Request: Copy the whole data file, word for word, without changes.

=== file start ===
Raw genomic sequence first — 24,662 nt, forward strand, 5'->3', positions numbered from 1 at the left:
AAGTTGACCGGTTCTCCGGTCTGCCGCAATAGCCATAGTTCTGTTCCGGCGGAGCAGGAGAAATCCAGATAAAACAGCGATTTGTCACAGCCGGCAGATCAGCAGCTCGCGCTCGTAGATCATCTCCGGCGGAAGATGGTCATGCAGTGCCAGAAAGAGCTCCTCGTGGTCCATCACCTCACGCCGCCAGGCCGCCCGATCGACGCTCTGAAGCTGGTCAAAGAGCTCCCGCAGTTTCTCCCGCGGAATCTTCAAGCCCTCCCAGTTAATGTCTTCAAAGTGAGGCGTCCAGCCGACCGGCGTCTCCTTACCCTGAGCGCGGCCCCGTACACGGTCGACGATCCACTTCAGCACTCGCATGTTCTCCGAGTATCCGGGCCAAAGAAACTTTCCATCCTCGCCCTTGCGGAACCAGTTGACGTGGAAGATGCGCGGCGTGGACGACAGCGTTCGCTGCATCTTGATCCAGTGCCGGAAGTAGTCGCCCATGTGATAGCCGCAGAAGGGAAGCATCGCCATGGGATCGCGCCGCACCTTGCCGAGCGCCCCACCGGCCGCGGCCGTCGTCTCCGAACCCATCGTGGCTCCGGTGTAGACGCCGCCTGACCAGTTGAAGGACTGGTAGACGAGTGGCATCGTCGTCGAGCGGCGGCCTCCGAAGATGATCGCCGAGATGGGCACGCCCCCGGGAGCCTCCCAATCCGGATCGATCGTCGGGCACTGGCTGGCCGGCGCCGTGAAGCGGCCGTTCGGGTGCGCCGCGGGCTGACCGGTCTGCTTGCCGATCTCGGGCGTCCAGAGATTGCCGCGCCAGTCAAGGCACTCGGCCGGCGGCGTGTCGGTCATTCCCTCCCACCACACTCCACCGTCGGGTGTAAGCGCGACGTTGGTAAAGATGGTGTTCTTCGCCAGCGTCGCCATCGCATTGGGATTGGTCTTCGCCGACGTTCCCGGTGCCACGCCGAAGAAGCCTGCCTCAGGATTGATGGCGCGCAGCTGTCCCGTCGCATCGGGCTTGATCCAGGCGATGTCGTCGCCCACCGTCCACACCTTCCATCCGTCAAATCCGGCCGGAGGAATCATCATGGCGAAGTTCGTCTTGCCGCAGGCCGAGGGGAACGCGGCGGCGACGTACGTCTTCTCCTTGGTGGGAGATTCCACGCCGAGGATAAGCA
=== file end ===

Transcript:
Raw genomic sequence first — 24,662 nt, forward strand, 5'->3', positions numbered from 1 at the left:
AAGTTGACCGGTTCTCCGGTCTGCCGCAATAGCCATAGTTCTGTTCCGGCGGAGCAGGAGAAATCCAGATAAAACAGCGATTTGTCACAGCCGGCAGATCAGCAGCTCGCGCTCGTAGATCATCTCCGGCGGAAGATGGTCATGCAGTGCCAGAAAGAGCTCCTCGTGGTCCATCACCTCACGCCGCCAGGCCGCCCGATCGACGCTCTGAAGCTGGTCAAAGAGCTCCCGCAGTTTCTCCCGCGGAATCTTCAAGCCCTCCCAGTTAATGTCTTCAAAGTGAGGCGTCCAGCCGACCGGCGTCTCCTTACCCTGAGCGCGGCCCCGTACACGGTCGACGATCCACTTCAGCACTCGCATGTTCTCCGAGTATCCGGGCCAAAGAAACTTTCCATCCTCGCCCTTGCGGAACCAGTTGACGTGGAAGATGCGCGGCGTGGACGACAGCGTTCGCTGCATCTTGATCCAGTGCCGGAAGTAGTCGCCCATGTGATAGCCGCAGAAGGGAAGCATCGCCATGGGATCGCGCCGCACCTTGCCGAGCGCCCCACCGGCCGCGGCCGTCGTCTCCGAACCCATCGTGGCTCCGGTGTAGACGCCGCCTGACCAGTTGAAGGACTGGTAGACGAGTGGCATCGTCGTCGAGCGGCGGCCTCCGAAGATGATCGCCGAGATGGGCACGCCCCCGGGAGCCTCCCAATCCGGATCGATCGTCGGGCACTGGCTGGCCGGCGCCGTGAAGCGGCCGTTCGGGTGCGCCGCGGGCTGACCGGTCTGCTTGCCGATCTCGGGCGTCCAGAGATTGCCGCGCCAGTCAAGGCACTCGGCCGGCGGCGTGTCGGTCATTCCCTCCCACCACACTCCACCGTCGGGTGTAAGCGCGACGTTGGTAAAGATGGTGTTCTTCGCCAGCGTCGCCATCGCATTGGGATTGGTCTTCGCCGACGTTCCCGGTGCCACGCCGAAGAAGCCTGCCTCAGGATTGATGGCGCGCAGCTGTCCCGTCGCATCGGGCTTGATCCAGGCGATGTCGTCGCCCACCGTCCACACCTTCCATCCGTCAAATCCGGCCGGAGGAATCATCATGGCGAAGTTCGTCTTGCCGCAGGCCGAGGGGAACGCGGCGGCGACGTACGTCTTCTCCTTGGTGGGAGATTCCACGCCGAGGATAAGCA